Austin’s Ukrainian School is a safe space for those fleeing a country at war

Austin’s Ukrainian school helps refugee parents and kids come together.

By Sergio Martínez-BeltránSeptember 6, 2022 2:44 pm, ,

From the Texas Newsroom:

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Weekends at the Trinity Episcopal School in Austin are different these days.

Inside one of the campus buildings on a recent Sunday is a mix of parents and students. They are laughing with each other.

Most of them are Ukrainians who now live in Austin after fleeing their homes because of the war in their country.

“It’s incredible to have such a community here in Austin,” said Katya Sazonova, one of the parents. “The support that everybody is giving me … is just invaluable.”

The community Sazonova is referring to is the Ukrainian School in Austin, a special school created earlier this year to help refugee kids and their parents acclimate to Texas.

Sazonova and her two sons are part of the millions of people who have been pushed out of Ukraine due to the ongoing war. Those who have left Ukraine have sought refuge in other countries, including the United States.

The refugees who have ended up in Austin include school-age children. To help them with the transition, a group of Ukrainians created the school for them that meets on Sundays.

Natalya Garryshko helps lead the school. She told The Texas Newsroom it’s allowed the young Ukrainians to come out of their bubbles.

“Kids are a little bit isolated at home. They can’t make friends with American kids because they don’t speak any English,” Garryshko said. “So we decided it would be a good opportunity to open the Ukrainian School.”

Garryshko, a teacher herself, said the school also provides opportunities for parents to meet each other and create a community in Austin.

The war, the students and the teachers

The Ukrainian School is funded primarily through donations and the support of a nonprofit.

Weekend campers grab snacks after a long day of playing team activities during a weekend camp for Ukrainian child-refugees at Peaceable Kingdom on Sept. 3.

Here, students participate in ESL and Ukrainian language classes and arts and crafts and learn computer programming.

Most recently, students went to Killeen for a three-night camp at the Variety’s Peaceable Kingdom Retreat for Children.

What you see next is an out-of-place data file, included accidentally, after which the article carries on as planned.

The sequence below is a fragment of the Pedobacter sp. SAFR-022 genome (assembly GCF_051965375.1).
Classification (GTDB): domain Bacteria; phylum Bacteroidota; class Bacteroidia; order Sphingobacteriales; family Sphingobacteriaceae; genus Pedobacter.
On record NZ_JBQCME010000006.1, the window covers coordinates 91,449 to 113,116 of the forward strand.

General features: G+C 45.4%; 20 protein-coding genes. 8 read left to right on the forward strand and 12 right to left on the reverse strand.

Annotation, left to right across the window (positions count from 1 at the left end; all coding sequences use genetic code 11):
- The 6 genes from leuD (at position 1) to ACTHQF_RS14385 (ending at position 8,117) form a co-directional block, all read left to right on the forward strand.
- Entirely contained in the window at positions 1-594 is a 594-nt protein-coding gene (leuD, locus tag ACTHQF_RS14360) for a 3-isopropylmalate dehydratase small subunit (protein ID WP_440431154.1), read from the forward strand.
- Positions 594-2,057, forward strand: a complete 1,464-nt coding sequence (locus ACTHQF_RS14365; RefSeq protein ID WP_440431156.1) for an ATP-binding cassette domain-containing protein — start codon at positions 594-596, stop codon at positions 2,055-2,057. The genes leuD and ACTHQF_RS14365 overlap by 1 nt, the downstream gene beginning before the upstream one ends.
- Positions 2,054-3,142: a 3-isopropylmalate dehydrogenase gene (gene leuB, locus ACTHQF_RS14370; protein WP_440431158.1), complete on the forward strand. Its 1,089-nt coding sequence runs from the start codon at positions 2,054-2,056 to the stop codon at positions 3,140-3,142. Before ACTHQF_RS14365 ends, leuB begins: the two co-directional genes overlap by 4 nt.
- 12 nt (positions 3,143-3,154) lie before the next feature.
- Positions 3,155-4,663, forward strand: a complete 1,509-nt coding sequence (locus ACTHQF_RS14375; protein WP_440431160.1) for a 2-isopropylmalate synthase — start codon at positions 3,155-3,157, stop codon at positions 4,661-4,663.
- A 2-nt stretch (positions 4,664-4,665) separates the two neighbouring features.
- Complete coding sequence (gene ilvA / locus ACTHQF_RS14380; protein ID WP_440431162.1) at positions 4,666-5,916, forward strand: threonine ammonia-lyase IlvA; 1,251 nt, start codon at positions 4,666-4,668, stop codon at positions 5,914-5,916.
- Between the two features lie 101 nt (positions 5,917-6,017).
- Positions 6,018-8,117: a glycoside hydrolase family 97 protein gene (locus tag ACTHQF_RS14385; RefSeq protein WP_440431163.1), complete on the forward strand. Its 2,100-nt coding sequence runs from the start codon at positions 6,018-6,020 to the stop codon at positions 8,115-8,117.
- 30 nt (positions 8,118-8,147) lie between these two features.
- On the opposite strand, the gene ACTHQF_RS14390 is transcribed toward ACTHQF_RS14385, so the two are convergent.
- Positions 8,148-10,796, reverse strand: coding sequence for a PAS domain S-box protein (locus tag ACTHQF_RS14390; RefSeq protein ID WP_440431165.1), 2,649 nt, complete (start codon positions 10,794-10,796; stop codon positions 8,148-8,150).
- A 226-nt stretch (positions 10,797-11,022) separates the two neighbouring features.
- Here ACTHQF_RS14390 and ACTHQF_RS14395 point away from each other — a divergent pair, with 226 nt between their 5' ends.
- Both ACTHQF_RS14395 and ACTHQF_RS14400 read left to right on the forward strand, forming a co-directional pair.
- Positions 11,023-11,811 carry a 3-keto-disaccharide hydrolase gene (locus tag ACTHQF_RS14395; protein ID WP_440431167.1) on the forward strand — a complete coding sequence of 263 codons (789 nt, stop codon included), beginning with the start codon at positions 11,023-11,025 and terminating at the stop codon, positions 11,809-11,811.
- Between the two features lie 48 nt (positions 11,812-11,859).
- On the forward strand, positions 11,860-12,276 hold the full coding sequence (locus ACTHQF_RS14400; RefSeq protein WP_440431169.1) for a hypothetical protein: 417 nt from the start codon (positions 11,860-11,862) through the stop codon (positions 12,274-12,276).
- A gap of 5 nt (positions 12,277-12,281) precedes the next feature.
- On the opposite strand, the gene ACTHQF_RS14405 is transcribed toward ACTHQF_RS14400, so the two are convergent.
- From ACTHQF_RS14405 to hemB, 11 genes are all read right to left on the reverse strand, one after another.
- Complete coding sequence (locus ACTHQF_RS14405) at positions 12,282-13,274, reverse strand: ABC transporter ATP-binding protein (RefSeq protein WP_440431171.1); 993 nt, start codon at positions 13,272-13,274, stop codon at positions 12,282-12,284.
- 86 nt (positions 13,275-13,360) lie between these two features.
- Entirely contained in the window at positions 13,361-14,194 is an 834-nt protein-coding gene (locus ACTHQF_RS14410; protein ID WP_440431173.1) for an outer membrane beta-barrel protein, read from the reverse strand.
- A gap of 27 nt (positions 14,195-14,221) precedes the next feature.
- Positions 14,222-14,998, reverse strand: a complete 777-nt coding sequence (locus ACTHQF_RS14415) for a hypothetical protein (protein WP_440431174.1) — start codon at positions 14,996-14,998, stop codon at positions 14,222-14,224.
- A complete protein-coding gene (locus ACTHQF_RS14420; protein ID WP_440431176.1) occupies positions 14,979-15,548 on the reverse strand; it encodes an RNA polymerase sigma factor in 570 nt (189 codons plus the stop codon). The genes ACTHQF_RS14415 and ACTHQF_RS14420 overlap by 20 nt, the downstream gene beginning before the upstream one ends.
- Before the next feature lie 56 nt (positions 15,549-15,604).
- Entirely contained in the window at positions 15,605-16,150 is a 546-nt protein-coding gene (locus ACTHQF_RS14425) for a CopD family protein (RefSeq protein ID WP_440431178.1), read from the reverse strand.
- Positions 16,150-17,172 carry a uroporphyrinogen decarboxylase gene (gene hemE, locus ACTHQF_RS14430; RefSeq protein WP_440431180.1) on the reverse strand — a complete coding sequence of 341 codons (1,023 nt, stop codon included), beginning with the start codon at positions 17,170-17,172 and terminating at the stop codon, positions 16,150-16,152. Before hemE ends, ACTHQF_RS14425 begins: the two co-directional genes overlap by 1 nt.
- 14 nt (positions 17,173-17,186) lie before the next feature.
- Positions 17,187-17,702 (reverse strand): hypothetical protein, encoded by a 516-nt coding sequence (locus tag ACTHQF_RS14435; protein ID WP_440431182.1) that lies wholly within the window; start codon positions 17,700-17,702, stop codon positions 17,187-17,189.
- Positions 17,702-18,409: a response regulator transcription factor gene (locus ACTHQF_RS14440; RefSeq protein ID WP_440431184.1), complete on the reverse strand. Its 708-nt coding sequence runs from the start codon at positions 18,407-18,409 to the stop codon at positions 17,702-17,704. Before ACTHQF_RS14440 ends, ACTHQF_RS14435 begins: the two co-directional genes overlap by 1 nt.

Vironika Makhova, 11, said her favorite class was Ukrainian language.

“I really like it here because I can speak Ukrainian, not English,” Makhova said.

She came to Austin with her mother earlier this year after stops in Poland, France and San Francisco. Her dad had to stay behind in Ukraine fighting. This experience, in a way, has helped her understand the importance of learning her language, she said.

“When they say Ukrainian language is important, yes it is, because it’s our power because other Russians don’t know Ukrainian so they don’t know what you are saying,” Makhova said.

Even though teachers try to avoid talking about the war, it’s hard to not think about it, especially for the older kids.

Makhova has a video on her phone taken by her dad of their apartment.

Her room appears to have bullet holes in the walls. Some of her belongings were moved to a guest room.

When asked about her favorite thing in Ukraine, Makhova gets somewhat serious.

“To speak with my real dad — who is staying in Ukraine — on the weekends,” she said, holding back tears.

Hanna Mendyuk is one of Makhova’s teachers. She has also been directly touched by the war.

“My brother-in-law’s battalion got hit by a missile strike like five weeks ago,” Mendyuk said. “He survived.”

But every day her phone rings, she worries it will be a call with bad news about her brother-in-law, her sister, or a loved one still in Ukraine.

A safe space

Garryshko, one of the leaders of the school, said they avoid talking about the war at school because of how sensitive the issue is for many students.

Teachers at the Ukrainian School in Austin help a student make a paper dove on July 31.
Sergio Martínez-Beltrán / KUT

“We don’t know every kid’s situation, what happened. Maybe some parent died in the war, maybe some have a dad left in Ukraine because he can’t leave the country,” Garryshko said. “So we try to make this place more like a happy place for them.”

And creating a safe space for these students has become therapeutic for some of the volunteers and teachers like Mendyuk.

“I can speak for all of us … we feel guilty like crazy, our families are there,” Mendyuk said. “What do you do with feeling like that? We do whatever we can. We do this.”

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